There’s no small bit of irony in the fact that The Masters, one of the few places left on earth where you absolutely cannot carry a working cell phone, offers perhaps the best digital experience in all of sports. I’m biased, because I like golf and like the tradition and history of the Masters competition, but I would challenge you to find another event, team or league that offers the breadth and depth of the online/mobile experience brought forth by The Masters, CBS and IBM.

With live competition beginning Thursday morning, I’m not worried that I won’t be next to a TV set for the excellent, mostly commercial-free broadcast (Thursday-Friday on ESPN, Saturday-Sunday on CBS). That’s because if I am online or on my phone I will have access to no fewer than five different live feeds from Augusta, including featured groups as well as focused coverage on “Amen Corner,” the classic stretch between the 11th and 13th holes of the famed Augusta National course.

What makes the online and mobile experience so good? Production that parallels the TV broadcast, for one. No need for cable contract authorization, for another. That The Masters is like Harvard with its endowments — and as such doesn’t need to pander to advertisers — is nirvana for all golf fans, but especially so for those of us who watch a lot of sports action these days online. While TV commercials are easily endured (or muted, or skipped) it seems of late that broadcasters are doing their best to reclaim eyeball turf online, by subjecting digital viewers to more and more invasive ads.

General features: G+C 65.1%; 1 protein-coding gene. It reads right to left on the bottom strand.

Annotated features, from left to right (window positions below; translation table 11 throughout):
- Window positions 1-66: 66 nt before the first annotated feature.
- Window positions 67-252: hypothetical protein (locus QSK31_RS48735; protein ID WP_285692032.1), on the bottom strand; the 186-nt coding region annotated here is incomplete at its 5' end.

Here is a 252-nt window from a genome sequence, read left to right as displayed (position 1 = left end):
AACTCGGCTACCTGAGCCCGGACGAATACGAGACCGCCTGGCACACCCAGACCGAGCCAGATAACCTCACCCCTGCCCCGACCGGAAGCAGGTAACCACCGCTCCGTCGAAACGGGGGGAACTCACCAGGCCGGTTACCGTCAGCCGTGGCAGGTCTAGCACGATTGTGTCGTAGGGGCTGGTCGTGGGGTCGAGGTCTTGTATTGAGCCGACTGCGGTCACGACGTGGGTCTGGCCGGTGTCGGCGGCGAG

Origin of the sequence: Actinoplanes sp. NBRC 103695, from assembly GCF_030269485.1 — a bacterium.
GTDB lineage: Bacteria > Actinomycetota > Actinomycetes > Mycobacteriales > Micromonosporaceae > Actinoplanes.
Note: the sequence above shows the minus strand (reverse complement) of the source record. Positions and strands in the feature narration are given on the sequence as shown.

During the recent NCAA Men’s Basketball Tournament there was a lot of praise for the online product, but nowhere did I see anyone report the fact we found out — that when you were watching online or on your phone, during commercials the Turner/NCAA folks kindly blocked your ability to mute the sound on the screen controls. On my phone during the great regional game between Kentucky and Notre Dame I also saw a small button with a Pizza Hut logo remain on the left side of the screen during play. You would never try that on a broadcast offering, but for many events it seems OK to smack the online viewers around for any profit possible.

During the Masters, that’s not happening. (Or at least it didn’t last year! Hope I’m not jinxing things.)

Anyway — when play starts Thursday just go to Masters.com or download the app, watch away and see if you don’t agree. If there’s another online experience that’s better, I’d like to hear about it.